Poet and activist sentenced to six years

Poet and activist Zhang Jiaqi (张桂祺), better known by his pen name Lu Yang (鲁杨), was reportedly tried in 2020 and recently sentenced to six years with a supplemental sentence of three years’ deprivation of political rights for inciting subversion by the Liaocheng Intermediate Court in Shandong in July.

Zhang has been an outspoken critic of Xi Jinping. A former teacher at the Shandong Liaocheng Foreign Language School, Zhang long promoted ideas of democracy and Constitutionalism. He became a signory of Liu Xiaobo’s 08 Charter and a member of the Independent Chinese PEN Center.

Zhang was first detained on May 13, 2020 for inciting subversion, with police accusing him of spreading messages that “harmed state security.” He was reportedly tried in a closed trial in September 2020, but his conviction and sentencing were only recently learned of by his friends. His sentence expires in May 2026.

Xu and Ding tried in closed trials

After more than two years in custody and ten months after they were indicted for subversion, Xu Zhiyong (许志永) and Ding Jiaxi (丁家喜) were tried in closed trials on June 22, 2022 in Linyi, Shandong.

Xu and Ding were among the activists pursued by state security soon after a gathering on December 7 and 8, 2019 in Xiamen, Fujian. Xu went into hiding and was detained in February 2020 in Guangzhou. First placed in Residential Surveillance in a Designated Location (RSDL) in Beijing for inciting subversion, the jurisdiction for the crime was later transferred to Yantai then to Linyi in June. When Xu was formerly arrested in January 2021, the charge was changed to subversion. Ding was placed under RSDL in Yantai at end of 2019 for inciting subversion. He too was formerly arrested for subversion in January 2021. Both were indicted in August 2021.

During their detention, visitation requests from family and lawyers were repeatedly denied. Authorities cited concerns over state security and Covid policies as reasons for the denials.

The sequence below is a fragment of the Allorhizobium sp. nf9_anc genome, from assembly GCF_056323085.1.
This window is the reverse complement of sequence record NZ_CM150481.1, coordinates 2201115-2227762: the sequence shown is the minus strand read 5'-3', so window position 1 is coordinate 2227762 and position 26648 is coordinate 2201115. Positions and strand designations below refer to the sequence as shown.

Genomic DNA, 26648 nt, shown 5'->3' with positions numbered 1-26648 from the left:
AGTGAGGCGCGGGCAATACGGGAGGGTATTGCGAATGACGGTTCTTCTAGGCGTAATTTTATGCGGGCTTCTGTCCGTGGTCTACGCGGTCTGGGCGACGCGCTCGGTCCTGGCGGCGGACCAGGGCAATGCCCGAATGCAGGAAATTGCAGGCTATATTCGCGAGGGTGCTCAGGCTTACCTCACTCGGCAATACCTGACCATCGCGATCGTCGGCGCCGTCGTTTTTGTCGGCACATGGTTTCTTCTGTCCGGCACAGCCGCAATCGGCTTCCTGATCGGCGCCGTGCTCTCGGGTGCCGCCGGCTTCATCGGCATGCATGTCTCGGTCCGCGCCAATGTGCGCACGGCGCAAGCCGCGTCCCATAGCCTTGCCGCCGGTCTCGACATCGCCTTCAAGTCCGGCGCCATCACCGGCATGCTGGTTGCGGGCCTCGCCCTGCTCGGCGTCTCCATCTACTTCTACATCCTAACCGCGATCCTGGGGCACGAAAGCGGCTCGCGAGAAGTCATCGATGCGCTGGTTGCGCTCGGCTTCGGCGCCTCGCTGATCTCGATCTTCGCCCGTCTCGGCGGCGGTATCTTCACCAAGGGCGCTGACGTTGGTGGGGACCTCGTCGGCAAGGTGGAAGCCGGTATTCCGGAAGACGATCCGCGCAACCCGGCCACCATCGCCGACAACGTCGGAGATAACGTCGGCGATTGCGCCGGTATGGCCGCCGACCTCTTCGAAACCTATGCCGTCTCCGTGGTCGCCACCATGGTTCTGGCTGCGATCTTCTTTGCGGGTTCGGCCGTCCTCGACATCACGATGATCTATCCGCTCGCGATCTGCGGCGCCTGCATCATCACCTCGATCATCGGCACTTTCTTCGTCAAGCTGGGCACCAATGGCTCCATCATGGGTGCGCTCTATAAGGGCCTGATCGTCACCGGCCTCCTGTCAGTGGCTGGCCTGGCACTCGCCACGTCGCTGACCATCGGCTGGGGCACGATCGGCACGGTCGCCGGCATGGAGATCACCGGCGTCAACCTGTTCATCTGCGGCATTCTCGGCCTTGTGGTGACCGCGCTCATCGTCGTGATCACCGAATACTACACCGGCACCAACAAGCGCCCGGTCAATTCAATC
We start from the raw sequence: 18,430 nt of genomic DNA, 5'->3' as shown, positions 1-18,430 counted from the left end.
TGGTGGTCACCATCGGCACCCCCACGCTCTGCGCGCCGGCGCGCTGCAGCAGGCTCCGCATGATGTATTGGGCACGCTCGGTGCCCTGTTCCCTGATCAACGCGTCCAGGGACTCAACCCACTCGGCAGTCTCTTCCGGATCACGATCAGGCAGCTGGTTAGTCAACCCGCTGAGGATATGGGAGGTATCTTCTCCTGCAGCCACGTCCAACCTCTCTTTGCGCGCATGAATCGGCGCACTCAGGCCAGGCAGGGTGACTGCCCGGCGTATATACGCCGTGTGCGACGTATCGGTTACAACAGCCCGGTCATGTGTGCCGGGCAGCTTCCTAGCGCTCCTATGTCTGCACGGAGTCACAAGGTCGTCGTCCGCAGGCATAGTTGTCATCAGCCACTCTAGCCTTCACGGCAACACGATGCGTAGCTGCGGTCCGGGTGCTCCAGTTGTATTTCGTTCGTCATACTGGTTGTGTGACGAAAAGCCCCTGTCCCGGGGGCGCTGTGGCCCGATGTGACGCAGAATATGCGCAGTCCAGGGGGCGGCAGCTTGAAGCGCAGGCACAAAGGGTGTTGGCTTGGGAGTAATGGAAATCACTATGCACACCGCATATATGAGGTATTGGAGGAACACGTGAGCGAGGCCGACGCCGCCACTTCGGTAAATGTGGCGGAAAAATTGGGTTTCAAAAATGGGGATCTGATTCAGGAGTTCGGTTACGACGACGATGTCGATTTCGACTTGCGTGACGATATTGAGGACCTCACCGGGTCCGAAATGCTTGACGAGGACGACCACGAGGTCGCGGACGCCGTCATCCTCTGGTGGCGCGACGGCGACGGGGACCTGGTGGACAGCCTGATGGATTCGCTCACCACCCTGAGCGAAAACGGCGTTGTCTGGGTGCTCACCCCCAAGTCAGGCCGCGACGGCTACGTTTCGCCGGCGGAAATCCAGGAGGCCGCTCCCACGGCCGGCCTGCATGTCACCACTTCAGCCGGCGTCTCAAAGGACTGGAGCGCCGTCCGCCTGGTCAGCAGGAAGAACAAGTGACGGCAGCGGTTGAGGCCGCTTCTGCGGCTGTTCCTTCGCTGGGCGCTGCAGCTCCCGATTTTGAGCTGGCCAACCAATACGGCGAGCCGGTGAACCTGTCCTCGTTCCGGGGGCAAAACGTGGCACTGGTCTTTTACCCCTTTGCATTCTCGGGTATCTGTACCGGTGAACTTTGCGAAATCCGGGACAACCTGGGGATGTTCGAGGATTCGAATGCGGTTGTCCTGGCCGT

At the time of writing, there are no reports of whether or not the trials have been concluded.

Lawyer Chang Weiping tried in closed trial; wife prevented from attending

Chen Zijuan, wife of dissident lawyer Chang Weiping (常玮平), posted a series of messages on social media on July 25, the night before Chang was to be tried for subversion. She was stopped at a highway exit and blocked from attending her husband’s trial.

Chang was one of the lawyers and activists who attended the Xiamen gathering, alongside Xu and Ding. He posted a video in early April 2021, detailing his torture in January 2020 while under RSDL for inciting subversion. He was arrested soon after for subversion. Chang had represented AIDS patients, house church members, and Falun Gong practitioners in numerous rights-violation cases.

In the video clips posted by Chen, her car was first blocked by police vehicles then escorted off a highway exit. Plain-clothes police then warned her against attending and tried to direct her back to Baoji. The stand-off lasted the whole night.

Even though cases of endangering state security are typically tried by the intermediate people’s courts, Chang’s trial was held at the Feng County People’s Court. Besides Chen, several supporters have also been prevented from attending the trial, including legal activist Li Dawei (李大伟), who was taken away by Gansu State Security.

According to Chen, no conviction or judgment was issued at the end of the trial.

Outspoken Christian activist received administrative detention in June

Member of Early Rain Covenant Church Long Kehai (龙克海) was put under administrative detention from June 26 to July 16. Even though a period of administrative detention lasts a maximum of fifteen days, Long was given two separate penalties, each for ten days. It appears that the two administrative decisions were carried out consecutively and lasted 20 days.

Both decisions were issued by the Hui County Police Bureau in Gangsu on June 12. One accused Long of disturbing social order with falsified facts by spreading false information and rumors on WeChat; the other accused Long of illegally possessing terrorist and extremist materials when he downloaded and viewed video clips containing violent and terrorism-related content.

Long suspected that the charges might be related to his online comments on the Russian invasion of Ukraine.